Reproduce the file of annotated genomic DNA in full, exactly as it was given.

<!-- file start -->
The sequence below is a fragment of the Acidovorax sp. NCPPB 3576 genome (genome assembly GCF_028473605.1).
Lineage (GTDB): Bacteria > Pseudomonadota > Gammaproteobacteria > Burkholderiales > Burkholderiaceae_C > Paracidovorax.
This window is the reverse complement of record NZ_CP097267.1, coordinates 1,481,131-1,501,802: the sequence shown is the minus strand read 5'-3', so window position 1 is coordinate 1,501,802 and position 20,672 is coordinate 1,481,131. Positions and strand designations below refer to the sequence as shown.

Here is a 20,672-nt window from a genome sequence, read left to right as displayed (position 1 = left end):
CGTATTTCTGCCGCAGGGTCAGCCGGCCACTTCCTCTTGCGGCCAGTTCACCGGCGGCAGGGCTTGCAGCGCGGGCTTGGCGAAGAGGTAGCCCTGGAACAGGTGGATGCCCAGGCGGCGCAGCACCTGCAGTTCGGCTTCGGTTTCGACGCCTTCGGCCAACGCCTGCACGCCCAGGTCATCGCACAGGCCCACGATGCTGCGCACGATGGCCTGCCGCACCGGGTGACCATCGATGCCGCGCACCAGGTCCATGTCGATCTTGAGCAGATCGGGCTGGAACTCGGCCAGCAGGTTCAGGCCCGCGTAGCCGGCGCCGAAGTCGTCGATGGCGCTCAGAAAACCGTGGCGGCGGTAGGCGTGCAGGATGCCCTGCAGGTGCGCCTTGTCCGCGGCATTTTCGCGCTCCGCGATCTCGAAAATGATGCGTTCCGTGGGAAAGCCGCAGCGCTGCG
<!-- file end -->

The sequence below is a fragment of the Acidovorax sp. NCPPB 3576 genome (genome assembly GCF_028473605.1).
Lineage (GTDB): Bacteria > Pseudomonadota > Gammaproteobacteria > Burkholderiales > Burkholderiaceae_C > Paracidovorax.
This window is the reverse complement of record NZ_CP097267.1, coordinates 1,481,131-1,501,802: the sequence shown is the minus strand read 5'-3', so window position 1 is coordinate 1,501,802 and position 20,672 is coordinate 1,481,131. Positions and strand designations below refer to the sequence as shown.

Here is a 20,672-nt window from a genome sequence, read left to right as displayed (position 1 = left end):
CGTATTTCTGCCGCAGGGTCAGCCGGCCACTTCCTCTTGCGGCCAGTTCACCGGCGGCAGGGCTTGCAGCGCGGGCTTGGCGAAGAGGTAGCCCTGGAACAGGTGGATGCCCAGGCGGCGCAGCACCTGCAGTTCGGCTTCGGTTTCGACGCCTTCGGCCAACGCCTGCACGCCCAGGTCATCGCACAGGCCCACGATGCTGCGCACGATGGCCTGCCGCACCGGGTGACCATCGATGCCGCGCACCAGGTCCATGTCGATCTTGAGCAGATCGGGCTGGAACTCGGCCAGCAGGTTCAGGCCCGCGTAGCCGGCGCCGAAGTCGTCGATGGCGCTCAGAAAACCGTGGCGGCGGTAGGCGTGCAGGATGCCCTGCAGGTGCGCCTTGTCCGCGGCATTTTCGCGCTCCGCGATCTCGAAAATGATGCGTTCCGTGGGAAAGCCGCAGCGCTGCG